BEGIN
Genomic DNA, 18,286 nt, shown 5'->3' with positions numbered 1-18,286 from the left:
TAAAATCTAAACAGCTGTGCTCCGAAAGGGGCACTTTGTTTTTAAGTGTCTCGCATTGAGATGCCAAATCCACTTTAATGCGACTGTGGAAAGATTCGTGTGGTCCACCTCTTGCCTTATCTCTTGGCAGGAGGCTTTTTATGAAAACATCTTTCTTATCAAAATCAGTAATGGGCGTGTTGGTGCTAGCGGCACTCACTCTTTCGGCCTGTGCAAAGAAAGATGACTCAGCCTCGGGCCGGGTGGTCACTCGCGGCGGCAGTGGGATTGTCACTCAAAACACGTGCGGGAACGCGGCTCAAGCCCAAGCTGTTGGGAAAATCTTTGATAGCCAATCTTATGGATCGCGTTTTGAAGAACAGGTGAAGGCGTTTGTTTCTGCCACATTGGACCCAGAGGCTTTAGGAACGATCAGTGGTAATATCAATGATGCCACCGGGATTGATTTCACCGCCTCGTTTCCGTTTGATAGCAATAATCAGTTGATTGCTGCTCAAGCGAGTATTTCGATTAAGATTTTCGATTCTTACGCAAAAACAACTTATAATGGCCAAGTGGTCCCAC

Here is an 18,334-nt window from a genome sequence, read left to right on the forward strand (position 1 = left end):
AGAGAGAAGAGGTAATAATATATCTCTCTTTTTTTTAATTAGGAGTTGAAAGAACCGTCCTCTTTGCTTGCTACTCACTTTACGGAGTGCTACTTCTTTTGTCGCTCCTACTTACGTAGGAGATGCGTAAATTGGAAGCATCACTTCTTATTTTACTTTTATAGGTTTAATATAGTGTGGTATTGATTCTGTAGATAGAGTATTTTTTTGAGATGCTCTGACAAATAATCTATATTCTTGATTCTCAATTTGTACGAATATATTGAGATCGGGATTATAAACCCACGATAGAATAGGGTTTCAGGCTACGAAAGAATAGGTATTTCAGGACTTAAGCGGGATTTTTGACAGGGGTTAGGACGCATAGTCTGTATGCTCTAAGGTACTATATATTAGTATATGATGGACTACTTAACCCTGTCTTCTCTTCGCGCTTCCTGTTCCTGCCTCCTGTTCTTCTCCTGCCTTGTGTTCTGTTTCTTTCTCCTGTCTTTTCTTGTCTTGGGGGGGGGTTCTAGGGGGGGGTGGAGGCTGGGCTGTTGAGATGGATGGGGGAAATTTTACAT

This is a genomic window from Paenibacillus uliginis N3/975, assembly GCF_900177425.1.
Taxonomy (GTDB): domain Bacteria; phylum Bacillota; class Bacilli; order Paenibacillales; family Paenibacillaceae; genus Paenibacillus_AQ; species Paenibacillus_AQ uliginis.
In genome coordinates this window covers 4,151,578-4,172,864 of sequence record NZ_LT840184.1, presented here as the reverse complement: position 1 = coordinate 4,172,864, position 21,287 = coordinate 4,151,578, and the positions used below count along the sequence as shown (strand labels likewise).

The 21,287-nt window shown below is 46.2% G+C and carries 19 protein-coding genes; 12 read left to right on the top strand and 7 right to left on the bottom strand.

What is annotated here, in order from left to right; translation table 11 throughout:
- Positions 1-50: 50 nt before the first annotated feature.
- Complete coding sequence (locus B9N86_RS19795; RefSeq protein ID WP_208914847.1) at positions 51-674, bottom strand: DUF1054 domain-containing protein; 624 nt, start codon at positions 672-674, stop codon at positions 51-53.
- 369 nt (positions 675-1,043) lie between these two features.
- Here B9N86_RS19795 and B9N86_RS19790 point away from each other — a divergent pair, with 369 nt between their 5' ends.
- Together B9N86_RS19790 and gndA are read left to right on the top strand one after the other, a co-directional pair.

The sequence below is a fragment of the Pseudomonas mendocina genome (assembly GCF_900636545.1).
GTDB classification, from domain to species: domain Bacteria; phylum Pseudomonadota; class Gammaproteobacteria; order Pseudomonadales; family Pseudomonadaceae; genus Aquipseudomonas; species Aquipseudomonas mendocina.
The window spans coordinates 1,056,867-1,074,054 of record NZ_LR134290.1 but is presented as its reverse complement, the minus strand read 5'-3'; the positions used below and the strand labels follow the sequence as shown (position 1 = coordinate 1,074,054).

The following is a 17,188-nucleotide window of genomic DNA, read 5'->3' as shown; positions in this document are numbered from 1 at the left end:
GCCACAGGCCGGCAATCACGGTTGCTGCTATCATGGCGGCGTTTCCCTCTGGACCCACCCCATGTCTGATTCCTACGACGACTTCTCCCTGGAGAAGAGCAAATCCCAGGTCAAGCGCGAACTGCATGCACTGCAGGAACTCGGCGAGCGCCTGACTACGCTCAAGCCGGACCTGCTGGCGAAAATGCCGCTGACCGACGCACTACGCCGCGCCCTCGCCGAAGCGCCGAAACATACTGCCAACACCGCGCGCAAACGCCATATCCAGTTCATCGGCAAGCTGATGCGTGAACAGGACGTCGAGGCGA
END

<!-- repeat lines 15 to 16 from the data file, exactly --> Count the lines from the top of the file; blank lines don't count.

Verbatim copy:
The sequence below is a fragment of the Pseudomonas mendocina genome (assembly GCF_900636545.1).
GTDB classification, from domain to species: domain Bacteria; phylum Pseudomonadota; class Gammaproteobacteria; order Pseudomonadales; family Pseudomonadaceae; genus Aquipseudomonas; species Aquipseudomonas mendocina.